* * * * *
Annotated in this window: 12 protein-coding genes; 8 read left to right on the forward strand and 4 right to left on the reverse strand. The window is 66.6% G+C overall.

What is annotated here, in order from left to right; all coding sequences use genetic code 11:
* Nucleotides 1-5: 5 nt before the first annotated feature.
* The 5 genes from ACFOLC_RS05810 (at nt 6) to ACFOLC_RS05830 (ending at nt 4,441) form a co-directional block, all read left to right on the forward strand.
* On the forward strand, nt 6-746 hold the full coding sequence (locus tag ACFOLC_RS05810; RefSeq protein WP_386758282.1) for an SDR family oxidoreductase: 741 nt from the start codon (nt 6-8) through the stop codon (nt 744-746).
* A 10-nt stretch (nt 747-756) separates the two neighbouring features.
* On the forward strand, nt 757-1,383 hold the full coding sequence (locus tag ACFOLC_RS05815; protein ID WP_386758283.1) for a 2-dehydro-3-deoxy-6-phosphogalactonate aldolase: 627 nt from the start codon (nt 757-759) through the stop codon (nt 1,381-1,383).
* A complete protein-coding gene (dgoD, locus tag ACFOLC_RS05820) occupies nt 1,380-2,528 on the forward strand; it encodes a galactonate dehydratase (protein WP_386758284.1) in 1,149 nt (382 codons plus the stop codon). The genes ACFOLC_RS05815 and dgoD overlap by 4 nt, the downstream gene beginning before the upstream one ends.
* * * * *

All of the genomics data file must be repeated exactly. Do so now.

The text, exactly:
Annotated in this window: 12 protein-coding genes; 8 read left to right on the forward strand and 4 right to left on the reverse strand. The window is 66.6% G+C overall.

What is annotated here, in order from left to right; all coding sequences use genetic code 11:
* Nucleotides 1-5: 5 nt before the first annotated feature.
* The 5 genes from ACFOLC_RS05810 (at nt 6) to ACFOLC_RS05830 (ending at nt 4,441) form a co-directional block, all read left to right on the forward strand.
* On the forward strand, nt 6-746 hold the full coding sequence (locus tag ACFOLC_RS05810; RefSeq protein WP_386758282.1) for an SDR family oxidoreductase: 741 nt from the start codon (nt 6-8) through the stop codon (nt 744-746).
* A 10-nt stretch (nt 747-756) separates the two neighbouring features.
* On the forward strand, nt 757-1,383 hold the full coding sequence (locus tag ACFOLC_RS05815; protein ID WP_386758283.1) for a 2-dehydro-3-deoxy-6-phosphogalactonate aldolase: 627 nt from the start codon (nt 757-759) through the stop codon (nt 1,381-1,383).
* A complete protein-coding gene (dgoD, locus tag ACFOLC_RS05820) occupies nt 1,380-2,528 on the forward strand; it encodes a galactonate dehydratase (protein WP_386758284.1) in 1,149 nt (382 codons plus the stop codon). The genes ACFOLC_RS05815 and dgoD overlap by 4 nt, the downstream gene beginning before the upstream one ends.